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Re: Why does Debian allow all incoming traffic by default




	Hi.

On Fri, Sep 21, 2018 at 07:14:03PM +0100, Brian wrote:
> On Fri 21 Sep 2018 at 19:25:22 +0300, Reco wrote:
> 
> > 	Hi.
> > 
> > On Fri, Sep 21, 2018 at 08:55:21AM -0400, Henning Follmann wrote:
> > > On Fri, Sep 21, 2018 at 08:34:50AM +0530, Subhadip Ghosh wrote:
> > > > Hi,
> > > > 
> > > > I am using Debian and the recently I learned that a standard Debian
> > > > installation allows all 3 types of traffics especially incoming by default.
> > > > I know I can easily use iptables to tighten the rules but I wanted to know
> > > > the reasons behind the choice of this default behaviour and if it makes the
> > > > system more vulnerable? I tried searching on the Internet but did not get
> > > > any satisfactory explanation. It will be helpful if anybody knows the
> > > > answers to my questions or can redirect me to a helpful document.
> > > > 
> > > 
> > > The answer is easy. Because Debian is awesome (TM). So are most other
> > > distributions.
> > 
> > Hear, hear.
> > 
> > > Run a netstat -t -l and you will see there is nothing listening. So what is
> > > the point of running a firewall?
> > 
> > The point is to be a good netizen, as always. By running any sane kind of
> > packet filter you're avoiding participating in TCP RST attack.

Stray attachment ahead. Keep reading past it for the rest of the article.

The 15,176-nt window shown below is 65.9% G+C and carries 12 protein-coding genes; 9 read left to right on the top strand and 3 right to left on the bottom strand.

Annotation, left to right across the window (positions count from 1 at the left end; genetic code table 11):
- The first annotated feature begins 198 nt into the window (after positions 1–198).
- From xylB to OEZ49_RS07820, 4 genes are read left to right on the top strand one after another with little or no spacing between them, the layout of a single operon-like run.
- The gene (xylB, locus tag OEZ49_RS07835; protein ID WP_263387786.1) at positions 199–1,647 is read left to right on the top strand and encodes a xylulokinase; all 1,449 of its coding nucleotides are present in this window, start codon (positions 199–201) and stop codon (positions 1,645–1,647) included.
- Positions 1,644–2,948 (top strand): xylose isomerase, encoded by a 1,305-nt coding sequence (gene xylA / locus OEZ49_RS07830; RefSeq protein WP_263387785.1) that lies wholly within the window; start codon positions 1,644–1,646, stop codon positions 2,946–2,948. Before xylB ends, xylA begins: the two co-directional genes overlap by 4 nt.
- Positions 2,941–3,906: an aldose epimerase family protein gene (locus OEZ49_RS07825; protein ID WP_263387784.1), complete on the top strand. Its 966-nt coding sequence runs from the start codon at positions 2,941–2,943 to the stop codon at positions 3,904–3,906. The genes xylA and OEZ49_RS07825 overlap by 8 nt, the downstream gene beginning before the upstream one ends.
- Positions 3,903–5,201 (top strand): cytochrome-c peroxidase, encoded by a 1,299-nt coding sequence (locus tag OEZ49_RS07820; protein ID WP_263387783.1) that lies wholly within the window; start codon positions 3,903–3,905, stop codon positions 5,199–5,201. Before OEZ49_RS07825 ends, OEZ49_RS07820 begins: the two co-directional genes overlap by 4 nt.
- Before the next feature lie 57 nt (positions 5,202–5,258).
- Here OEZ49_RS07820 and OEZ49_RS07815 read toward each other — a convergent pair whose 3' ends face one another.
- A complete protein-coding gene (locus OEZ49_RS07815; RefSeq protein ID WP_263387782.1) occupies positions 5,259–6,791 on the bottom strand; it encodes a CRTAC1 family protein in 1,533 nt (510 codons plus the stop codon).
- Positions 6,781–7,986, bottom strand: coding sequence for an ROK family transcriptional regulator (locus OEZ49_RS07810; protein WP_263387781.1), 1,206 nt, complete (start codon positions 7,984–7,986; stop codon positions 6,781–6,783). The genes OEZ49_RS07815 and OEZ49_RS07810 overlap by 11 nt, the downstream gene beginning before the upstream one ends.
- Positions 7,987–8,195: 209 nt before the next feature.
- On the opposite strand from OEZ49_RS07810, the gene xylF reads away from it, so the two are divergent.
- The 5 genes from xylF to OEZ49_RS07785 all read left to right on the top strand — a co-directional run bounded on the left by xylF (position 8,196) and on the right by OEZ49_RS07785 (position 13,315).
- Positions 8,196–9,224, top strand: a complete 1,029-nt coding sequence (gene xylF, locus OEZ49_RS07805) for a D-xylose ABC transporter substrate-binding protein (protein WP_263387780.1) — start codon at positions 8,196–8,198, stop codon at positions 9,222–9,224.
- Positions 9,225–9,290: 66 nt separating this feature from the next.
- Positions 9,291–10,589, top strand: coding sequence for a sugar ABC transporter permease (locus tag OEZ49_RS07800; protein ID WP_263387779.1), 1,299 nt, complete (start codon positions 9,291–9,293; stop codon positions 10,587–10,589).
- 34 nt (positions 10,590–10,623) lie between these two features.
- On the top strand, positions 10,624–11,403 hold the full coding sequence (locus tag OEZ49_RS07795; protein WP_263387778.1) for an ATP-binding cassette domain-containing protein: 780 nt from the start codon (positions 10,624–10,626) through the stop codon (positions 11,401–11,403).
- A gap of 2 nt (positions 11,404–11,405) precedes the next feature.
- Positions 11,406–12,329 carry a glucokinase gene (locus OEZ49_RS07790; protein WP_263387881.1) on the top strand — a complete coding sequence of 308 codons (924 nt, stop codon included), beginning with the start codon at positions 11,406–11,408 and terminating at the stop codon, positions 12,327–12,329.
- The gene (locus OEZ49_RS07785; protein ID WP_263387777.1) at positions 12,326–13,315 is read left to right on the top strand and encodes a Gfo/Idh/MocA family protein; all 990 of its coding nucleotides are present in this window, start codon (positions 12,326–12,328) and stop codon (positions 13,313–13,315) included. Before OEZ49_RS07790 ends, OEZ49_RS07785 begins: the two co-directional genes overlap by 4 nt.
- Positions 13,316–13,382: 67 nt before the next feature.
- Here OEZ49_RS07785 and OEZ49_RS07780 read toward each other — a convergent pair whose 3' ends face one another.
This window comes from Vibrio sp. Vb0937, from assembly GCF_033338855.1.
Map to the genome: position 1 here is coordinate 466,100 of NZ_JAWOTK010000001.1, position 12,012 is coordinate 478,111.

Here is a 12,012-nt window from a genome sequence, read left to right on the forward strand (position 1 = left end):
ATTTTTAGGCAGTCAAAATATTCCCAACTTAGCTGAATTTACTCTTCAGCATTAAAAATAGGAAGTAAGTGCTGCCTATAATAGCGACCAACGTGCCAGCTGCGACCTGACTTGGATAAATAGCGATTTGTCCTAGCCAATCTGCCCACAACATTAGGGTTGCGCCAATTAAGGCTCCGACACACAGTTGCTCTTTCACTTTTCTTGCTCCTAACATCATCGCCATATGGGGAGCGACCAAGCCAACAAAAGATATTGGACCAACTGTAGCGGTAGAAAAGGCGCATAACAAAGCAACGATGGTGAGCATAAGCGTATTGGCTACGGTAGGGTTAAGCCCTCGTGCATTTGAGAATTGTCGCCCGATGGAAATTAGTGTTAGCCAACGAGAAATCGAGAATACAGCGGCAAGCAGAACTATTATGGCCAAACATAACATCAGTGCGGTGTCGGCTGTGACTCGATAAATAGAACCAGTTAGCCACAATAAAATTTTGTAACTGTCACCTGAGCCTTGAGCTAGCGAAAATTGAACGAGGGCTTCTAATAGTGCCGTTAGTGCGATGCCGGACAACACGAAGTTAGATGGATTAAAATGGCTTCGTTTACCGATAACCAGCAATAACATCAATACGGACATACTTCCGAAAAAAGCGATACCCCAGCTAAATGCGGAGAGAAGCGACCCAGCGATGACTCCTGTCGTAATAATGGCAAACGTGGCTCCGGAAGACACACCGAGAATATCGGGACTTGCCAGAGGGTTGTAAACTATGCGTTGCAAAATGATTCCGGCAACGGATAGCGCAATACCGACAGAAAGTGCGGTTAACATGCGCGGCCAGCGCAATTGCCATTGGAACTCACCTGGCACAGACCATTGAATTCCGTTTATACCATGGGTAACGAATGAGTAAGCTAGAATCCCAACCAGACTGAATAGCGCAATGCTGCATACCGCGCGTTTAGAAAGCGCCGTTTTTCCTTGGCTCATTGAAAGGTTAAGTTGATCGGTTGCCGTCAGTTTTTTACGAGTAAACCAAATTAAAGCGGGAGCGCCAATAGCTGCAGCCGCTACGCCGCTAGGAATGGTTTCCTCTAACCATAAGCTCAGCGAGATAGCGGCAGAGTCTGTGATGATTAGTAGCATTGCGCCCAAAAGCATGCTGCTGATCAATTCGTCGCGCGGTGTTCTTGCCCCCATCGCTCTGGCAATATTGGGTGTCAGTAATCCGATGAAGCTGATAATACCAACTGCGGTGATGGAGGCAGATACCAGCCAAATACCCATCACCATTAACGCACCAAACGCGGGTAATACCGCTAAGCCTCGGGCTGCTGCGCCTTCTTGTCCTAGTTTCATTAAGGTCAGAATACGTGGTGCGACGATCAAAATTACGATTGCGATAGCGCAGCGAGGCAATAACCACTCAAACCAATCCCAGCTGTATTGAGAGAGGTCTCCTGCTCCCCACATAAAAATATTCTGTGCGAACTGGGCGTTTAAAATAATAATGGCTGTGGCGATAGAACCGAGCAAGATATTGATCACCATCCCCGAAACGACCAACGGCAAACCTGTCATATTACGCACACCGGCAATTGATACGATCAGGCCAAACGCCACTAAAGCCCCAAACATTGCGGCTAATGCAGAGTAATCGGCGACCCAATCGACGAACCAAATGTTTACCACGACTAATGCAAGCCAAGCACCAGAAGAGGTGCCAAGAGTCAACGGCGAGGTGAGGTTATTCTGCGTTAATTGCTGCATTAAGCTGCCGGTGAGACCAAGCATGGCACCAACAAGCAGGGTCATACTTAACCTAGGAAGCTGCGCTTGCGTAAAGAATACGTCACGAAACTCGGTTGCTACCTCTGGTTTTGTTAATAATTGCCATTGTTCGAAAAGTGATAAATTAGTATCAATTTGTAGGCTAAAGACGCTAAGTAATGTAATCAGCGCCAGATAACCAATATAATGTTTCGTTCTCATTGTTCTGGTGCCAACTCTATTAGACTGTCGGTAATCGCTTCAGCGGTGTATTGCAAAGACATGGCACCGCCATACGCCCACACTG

> 
> How do you do attack when (as Henning Follmann says) nothing is listening?

TCP RST attack requires exactly that. That, and an absence of a
firewall.

> There is no point with a standard Debian installation (which is what the
> OP inquired about). Debian is already a good netizen.

Good person makes a TCP connection to unprotected (as in - no firewall
interference) host. Since there's nothing on a host that does not listen
appropriate TCP port - host's kernel sends back TCP RST packet.
Good person's connection terminates, everyone's happy. That's how it
goes in your typical LAN.

Evil person makes a TCP connection to unprotected host, but forges
source IP. Host sends TCP RST to this forged IP, host acting as a
'reflector' to an attack. And being a bad netizen at the same time.

Evil person takes as many of such hosts as possible - and there goes
your old-fashioned RST DDOS.

I recall that you've stated that your servers do not run any kind of
packet filter. So, just in case - one cannot harm the reflector that
way.


So, in this regard Debian is imperfect, but at least they give you right
tools to solve the problem (iptables suite), and do not force braindead
firewall policies by default (like RHEL does).

Reco